3D model (JSmol)
CompTox Dashboard (EPA)
|Appearance||colourless to white solid|
|Melting point||88-90 °C (190-194 °F; 361-363 K)|
|79 g/100 mL|
|Solubility||very soluble in acetone |
soluble in ethanol
|Vapor pressure||2x10-6 mmHg|
Except where otherwise noted, data are given for materials in their standard state (at 25 °C [77 °F], 100 kPa).
|what is ?)(|
Acephate is an organophosphate foliar and soil insecticide of moderate persistence with residual systemic activity of about 10-15 days at the recommended use rate. It is used primarily for control of aphids, including resistant species, in vegetables (e.g. potatoes, carrots, greenhouse tomatoes, and lettuce) and in horticulture (e.g. on roses and greenhouse ornamentals). It also controls leaf miners, caterpillars, sawflies, thrips, and spider mites in the previously stated crops as well as turf, and forestry. By direct application to mounds, it is effective in destroying imported fire ants.
Acephate is sold as a soluble powder, as emulsifiable concentrates, as pressurized aerosol, and in tree injection systems and granular formulations.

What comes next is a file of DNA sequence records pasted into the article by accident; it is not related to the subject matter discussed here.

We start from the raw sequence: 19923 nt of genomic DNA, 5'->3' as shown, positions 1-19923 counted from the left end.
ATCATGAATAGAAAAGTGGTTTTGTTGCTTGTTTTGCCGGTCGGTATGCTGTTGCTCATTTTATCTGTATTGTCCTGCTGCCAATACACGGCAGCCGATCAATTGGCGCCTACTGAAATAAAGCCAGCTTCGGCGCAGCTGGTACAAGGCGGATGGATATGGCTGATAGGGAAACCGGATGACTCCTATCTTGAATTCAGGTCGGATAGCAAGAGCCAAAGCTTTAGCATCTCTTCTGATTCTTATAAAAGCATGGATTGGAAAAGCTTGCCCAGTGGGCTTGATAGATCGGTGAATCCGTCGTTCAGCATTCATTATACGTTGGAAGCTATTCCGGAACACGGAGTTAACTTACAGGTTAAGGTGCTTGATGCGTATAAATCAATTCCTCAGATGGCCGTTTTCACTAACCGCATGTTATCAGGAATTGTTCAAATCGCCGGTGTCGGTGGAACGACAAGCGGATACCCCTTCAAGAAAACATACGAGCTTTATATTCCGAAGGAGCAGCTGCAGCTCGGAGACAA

As of 2012, the EPA no longer allows the usage of acephate on green beans grown in the United States.
It is considered non-phytotoxic on many crop plants. Acephate and its primary metabolite, methamidophos, are toxic to Heliothis spp. that are considered resistant to other organophosphate insecticides. Acephate emits toxic fumes of various oxides of phosphorus, nitrogen, and sulfur when heated to decomposition. Symptoms of exposure to acephate include a slight irritation of eyes and skin.
The U.S. annually uses 4-5 million pounds of acephate. However, even in small quantities, acephate throws off the navigation systems of white-throated sparrows and other songbirds, making them unable to tell north from south.